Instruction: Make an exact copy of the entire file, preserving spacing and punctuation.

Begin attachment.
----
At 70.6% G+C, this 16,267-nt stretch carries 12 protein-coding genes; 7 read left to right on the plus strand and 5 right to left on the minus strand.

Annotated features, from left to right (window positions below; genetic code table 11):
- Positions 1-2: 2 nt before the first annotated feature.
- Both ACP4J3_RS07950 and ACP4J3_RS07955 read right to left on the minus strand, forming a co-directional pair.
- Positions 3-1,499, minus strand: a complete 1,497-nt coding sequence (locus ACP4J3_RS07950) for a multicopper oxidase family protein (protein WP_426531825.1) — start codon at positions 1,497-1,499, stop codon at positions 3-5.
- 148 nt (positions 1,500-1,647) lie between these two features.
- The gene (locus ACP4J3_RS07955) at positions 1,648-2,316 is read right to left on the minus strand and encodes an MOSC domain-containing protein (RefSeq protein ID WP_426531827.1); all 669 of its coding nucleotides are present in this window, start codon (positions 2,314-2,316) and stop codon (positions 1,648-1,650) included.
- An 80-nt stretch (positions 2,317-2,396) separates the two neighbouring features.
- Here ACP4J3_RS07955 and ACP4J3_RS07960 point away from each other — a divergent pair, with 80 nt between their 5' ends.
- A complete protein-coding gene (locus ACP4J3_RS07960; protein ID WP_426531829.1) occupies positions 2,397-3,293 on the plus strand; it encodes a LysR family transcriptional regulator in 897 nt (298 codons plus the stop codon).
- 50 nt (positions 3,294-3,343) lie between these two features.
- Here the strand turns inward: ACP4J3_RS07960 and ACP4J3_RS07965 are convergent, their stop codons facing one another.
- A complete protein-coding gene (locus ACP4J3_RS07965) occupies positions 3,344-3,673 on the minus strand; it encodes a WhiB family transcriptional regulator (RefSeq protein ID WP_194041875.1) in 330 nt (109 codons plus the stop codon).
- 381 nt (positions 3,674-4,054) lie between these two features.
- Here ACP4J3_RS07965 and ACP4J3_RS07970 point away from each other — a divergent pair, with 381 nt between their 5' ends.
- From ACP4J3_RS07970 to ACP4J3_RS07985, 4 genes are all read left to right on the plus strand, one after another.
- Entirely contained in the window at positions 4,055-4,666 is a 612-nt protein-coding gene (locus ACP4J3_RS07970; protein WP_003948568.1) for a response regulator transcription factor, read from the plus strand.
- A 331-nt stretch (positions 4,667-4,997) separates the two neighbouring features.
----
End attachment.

At 70.6% G+C, this 16,267-nt stretch carries 12 protein-coding genes; 7 read left to right on the plus strand and 5 right to left on the minus strand.

Annotated features, from left to right (window positions below; genetic code table 11):
- Positions 1-2: 2 nt before the first annotated feature.
- Both ACP4J3_RS07950 and ACP4J3_RS07955 read right to left on the minus strand, forming a co-directional pair.
- Positions 3-1,499, minus strand: a complete 1,497-nt coding sequence (locus ACP4J3_RS07950) for a multicopper oxidase family protein (protein WP_426531825.1) — start codon at positions 1,497-1,499, stop codon at positions 3-5.
- 148 nt (positions 1,500-1,647) lie between these two features.
- The gene (locus ACP4J3_RS07955) at positions 1,648-2,316 is read right to left on the minus strand and encodes an MOSC domain-containing protein (RefSeq protein ID WP_426531827.1); all 669 of its coding nucleotides are present in this window, start codon (positions 2,314-2,316) and stop codon (positions 1,648-1,650) included.
- An 80-nt stretch (positions 2,317-2,396) separates the two neighbouring features.
- Here ACP4J3_RS07955 and ACP4J3_RS07960 point away from each other — a divergent pair, with 80 nt between their 5' ends.
- A complete protein-coding gene (locus ACP4J3_RS07960; protein ID WP_426531829.1) occupies positions 2,397-3,293 on the plus strand; it encodes a LysR family transcriptional regulator in 897 nt (298 codons plus the stop codon).
- 50 nt (positions 3,294-3,343) lie between these two features.
- Here the strand turns inward: ACP4J3_RS07960 and ACP4J3_RS07965 are convergent, their stop codons facing one another.
- A complete protein-coding gene (locus ACP4J3_RS07965) occupies positions 3,344-3,673 on the minus strand; it encodes a WhiB family transcriptional regulator (RefSeq protein ID WP_194041875.1) in 330 nt (109 codons plus the stop codon).
- 381 nt (positions 3,674-4,054) lie between these two features.
- Here ACP4J3_RS07965 and ACP4J3_RS07970 point away from each other — a divergent pair, with 381 nt between their 5' ends.
- From ACP4J3_RS07970 to ACP4J3_RS07985, 4 genes are all read left to right on the plus strand, one after another.
- Entirely contained in the window at positions 4,055-4,666 is a 612-nt protein-coding gene (locus ACP4J3_RS07970; protein WP_003948568.1) for a response regulator transcription factor, read from the plus strand.
- A 331-nt stretch (positions 4,667-4,997) separates the two neighbouring features.